My three years old daughter had a small family-only birthday celebration recently. She wore a pink tutu dress like a princess. We started the party with a prayer, led by me, not in the tradition of a particular religion, but in a universal way.
There’s a reason for this. My father-in-law is Christian from North Sumatra. My mother-in-law is also Christian from a family of Malay Muslim. Her sisters who attended the birthday gathering all wear headscarves. My father, on the other hand, is a haj hailing from Jakarta, while my mother is a Muslim who comes from Christian Manado heritage. All my 10 aunts are of different religions – Catholicism, Islam and Confucianism.
My husband has a big tattoo of a cross on his back, but he had to convert to Islam before he married me, so his father did not attend our wedding ceremony. I personally have no problem marrying someone from a different religion, because we marry for love, but the situation forced us to start our marriage on the term that other people set for us.
For our three years old daughter, however, we want her to find her own belief – or non-belief – through love. We encourage her to know many ways to peace. I meditate, we read Buddhist wisdom and listen to sermon. We also attended to several classes of “wise people”.
I often liken the sense of uniformity in faith to watching a children’s ballet recital, in which all the dancers wear pink tutus, when it would’ve been lovelier to see a spectrum of colors on the children.
A day after our daughter’s birthday party, our non-live-in domestic helper resigned from her job. She said she no longer felt at peace working in our household. I texted to tell her I was very sorry she felt that way, and that I hoped she found another place to work, knowing that she worked at two other places besides our house, and that she had no high school education. The next day, she texted back apologizing and said she was willing to go back to work under one condition: that for one hour a week I would “make time to learn Islam” with her, and that I would also have a religious teacher to assist me. I took me a while before I could respond to her text. I thought, so all the six months she was working with us, she did not understand who we are.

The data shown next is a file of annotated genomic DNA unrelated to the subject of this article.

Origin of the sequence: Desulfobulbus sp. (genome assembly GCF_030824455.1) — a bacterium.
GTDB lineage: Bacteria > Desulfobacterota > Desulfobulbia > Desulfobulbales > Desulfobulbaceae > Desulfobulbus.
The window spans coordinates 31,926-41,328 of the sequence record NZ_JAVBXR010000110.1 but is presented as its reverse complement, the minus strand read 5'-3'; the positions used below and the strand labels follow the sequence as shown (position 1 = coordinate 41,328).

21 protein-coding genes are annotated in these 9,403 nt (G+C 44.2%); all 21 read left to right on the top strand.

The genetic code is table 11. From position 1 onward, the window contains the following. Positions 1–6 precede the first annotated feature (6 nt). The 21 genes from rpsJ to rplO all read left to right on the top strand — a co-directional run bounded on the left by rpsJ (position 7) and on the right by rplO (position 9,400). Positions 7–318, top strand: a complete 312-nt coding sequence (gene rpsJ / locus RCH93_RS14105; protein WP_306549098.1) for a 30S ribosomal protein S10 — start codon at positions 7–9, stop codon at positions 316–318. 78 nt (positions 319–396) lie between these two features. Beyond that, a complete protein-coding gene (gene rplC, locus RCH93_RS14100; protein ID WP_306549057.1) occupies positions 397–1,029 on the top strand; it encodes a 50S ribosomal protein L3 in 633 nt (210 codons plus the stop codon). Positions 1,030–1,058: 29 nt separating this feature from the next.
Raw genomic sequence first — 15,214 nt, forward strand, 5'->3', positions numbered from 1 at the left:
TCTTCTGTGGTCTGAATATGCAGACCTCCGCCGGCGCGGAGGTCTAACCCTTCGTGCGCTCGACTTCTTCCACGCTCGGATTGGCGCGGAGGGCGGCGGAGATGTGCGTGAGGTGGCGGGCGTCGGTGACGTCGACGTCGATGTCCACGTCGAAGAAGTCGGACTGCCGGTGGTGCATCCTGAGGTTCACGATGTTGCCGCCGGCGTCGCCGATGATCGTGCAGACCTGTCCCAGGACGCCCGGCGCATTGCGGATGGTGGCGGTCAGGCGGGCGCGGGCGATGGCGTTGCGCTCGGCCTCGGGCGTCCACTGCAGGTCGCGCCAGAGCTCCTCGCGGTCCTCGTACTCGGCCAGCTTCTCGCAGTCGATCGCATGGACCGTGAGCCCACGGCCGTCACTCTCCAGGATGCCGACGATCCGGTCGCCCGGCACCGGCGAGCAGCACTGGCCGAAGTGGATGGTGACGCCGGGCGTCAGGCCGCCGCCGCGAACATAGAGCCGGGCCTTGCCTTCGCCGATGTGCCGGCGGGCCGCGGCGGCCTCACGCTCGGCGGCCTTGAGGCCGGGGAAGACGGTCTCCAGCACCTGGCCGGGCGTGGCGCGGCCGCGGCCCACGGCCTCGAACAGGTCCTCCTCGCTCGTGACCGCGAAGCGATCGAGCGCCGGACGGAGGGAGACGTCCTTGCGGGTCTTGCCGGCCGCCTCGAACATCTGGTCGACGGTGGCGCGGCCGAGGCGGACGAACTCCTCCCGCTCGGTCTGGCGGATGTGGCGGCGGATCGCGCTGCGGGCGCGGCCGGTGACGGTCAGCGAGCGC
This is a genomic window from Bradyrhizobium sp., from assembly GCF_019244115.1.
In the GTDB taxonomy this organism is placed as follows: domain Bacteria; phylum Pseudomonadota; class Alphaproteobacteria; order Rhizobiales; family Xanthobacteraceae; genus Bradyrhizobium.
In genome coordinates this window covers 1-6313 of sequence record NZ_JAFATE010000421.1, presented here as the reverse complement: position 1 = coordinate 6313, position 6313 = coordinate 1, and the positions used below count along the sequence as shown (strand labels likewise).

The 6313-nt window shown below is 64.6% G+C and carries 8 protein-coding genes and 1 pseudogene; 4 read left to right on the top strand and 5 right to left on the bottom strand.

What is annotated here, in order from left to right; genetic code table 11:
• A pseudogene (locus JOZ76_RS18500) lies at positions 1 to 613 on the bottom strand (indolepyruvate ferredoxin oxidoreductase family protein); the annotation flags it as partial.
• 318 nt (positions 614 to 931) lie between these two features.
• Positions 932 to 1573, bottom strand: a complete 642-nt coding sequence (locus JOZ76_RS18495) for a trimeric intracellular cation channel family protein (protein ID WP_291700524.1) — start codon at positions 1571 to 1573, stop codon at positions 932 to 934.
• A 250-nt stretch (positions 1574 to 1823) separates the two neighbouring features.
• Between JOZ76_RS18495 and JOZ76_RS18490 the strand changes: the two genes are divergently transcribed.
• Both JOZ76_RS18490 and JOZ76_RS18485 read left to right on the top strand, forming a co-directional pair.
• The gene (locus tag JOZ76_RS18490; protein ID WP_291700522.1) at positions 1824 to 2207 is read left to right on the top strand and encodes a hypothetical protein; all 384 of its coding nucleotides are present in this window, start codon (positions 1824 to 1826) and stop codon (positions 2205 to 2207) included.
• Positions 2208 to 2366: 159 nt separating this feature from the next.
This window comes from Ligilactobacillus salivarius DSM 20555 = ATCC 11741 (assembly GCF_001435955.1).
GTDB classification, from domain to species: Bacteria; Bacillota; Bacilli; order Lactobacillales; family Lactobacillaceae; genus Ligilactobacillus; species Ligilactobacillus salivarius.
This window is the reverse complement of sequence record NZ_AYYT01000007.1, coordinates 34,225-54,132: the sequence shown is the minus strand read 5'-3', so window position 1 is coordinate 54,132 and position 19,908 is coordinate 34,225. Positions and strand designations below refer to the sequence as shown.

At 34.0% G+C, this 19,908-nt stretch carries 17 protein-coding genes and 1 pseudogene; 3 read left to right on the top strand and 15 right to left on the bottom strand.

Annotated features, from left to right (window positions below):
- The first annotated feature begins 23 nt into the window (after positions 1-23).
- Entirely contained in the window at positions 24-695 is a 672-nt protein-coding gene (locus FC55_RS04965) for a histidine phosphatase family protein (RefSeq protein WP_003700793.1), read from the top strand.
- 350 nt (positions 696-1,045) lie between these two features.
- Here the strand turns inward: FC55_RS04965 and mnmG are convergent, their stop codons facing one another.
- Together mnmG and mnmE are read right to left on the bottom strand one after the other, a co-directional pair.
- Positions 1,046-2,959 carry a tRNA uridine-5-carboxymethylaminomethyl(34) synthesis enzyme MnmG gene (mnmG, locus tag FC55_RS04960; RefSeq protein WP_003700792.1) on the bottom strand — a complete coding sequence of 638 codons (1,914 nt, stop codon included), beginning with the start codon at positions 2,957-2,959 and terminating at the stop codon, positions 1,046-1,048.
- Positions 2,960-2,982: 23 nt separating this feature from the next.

“Thank you,” I replied to her, “but we have a different view and belief. My family and I love God, Sang Widi, the universe and all in it. We are happy with our belief, so if you want to accept who we are, without any conditions attached, we would love you to come back to work for us.”
She replied to tell me her version of being a Muslim, and warned me I might be the best candidate for hell if I refused to learn Islam the proper way.
Her text got me thinking about my teacher in middle school, a public school, a fatherly figure with grey hair and mustache who taught us Quran verses and how to perform prayers. He talked eloquently and he had a charisma that reminded me of my grandfather but when he talked about hell, I always had goosebumps.
Hell is full of flame, according to him, and with dajjal (evil figure) and ugly people who are tortured for all the sins they have committed on earth. It’s not the first time I got this message; in the Islamic elementary school I attended, after religion class I always went straight to the mushola (prayer hall) to pray, because I was scared of going to hell. I was only seven years old.
On the contrary, my introduction to religion was much more peaceful. My father taught me to perform prayer in the nicest way – he never forced me. We attended a small Quran reading class with our neighbor, Pak Makhtur. He always laughed when teaching me and my older brother.
My maternal grandmother celebrated Christmas, so we went to her house to celebrate and exchange gifts. When my aunts got married, I was the flower girl in church. My other aunt married an ethnic Chinese man, so every Chinese New Year we came to hand out hong bao (monetary gifts) to the little ones. It was joyous.
This is the memory that I want to pass on to my child. The world is a big place with diverse culture. We may have the same religion, but our religious views could be different. In fact, you don't have even have to believe in any religion. What we can give to and preserve for the world is love, the language of better understanding that people are different. Our nation’s motto is unity in diversity; what a waste to only have one way to seeing or believing. After all, how boring it would be if all ballerinas only wear pink tutus?
Ashtra Effendy is a former journalist who tells stories through writing, and through still and motion pictures on haloibu.id, a website dedicated to celebrating the complexity and loving motherhood journey.